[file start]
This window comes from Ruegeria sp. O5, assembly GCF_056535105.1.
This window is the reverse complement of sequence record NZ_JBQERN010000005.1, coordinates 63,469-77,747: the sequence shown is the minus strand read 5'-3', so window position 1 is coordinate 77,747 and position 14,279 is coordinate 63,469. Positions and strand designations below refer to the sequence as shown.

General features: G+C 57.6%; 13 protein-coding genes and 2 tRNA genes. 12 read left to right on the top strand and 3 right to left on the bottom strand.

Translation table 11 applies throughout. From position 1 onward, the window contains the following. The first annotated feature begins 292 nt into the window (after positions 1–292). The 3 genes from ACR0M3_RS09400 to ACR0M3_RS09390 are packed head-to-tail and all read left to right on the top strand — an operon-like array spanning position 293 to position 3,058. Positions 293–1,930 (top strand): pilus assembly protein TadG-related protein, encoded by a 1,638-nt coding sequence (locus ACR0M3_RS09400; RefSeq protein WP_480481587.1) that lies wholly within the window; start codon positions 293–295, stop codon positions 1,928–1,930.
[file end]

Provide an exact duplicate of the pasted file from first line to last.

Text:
This window comes from Ruegeria sp. O5, assembly GCF_056535105.1.
This window is the reverse complement of sequence record NZ_JBQERN010000005.1, coordinates 63,469-77,747: the sequence shown is the minus strand read 5'-3', so window position 1 is coordinate 77,747 and position 14,279 is coordinate 63,469. Positions and strand designations below refer to the sequence as shown.

General features: G+C 57.6%; 13 protein-coding genes and 2 tRNA genes. 12 read left to right on the top strand and 3 right to left on the bottom strand.

Translation table 11 applies throughout. From position 1 onward, the window contains the following. The first annotated feature begins 292 nt into the window (after positions 1–292). The 3 genes from ACR0M3_RS09400 to ACR0M3_RS09390 are packed head-to-tail and all read left to right on the top strand — an operon-like array spanning position 293 to position 3,058. Positions 293–1,930 (top strand): pilus assembly protein TadG-related protein, encoded by a 1,638-nt coding sequence (locus ACR0M3_RS09400; RefSeq protein WP_480481587.1) that lies wholly within the window; start codon positions 293–295, stop codon positions 1,928–1,930.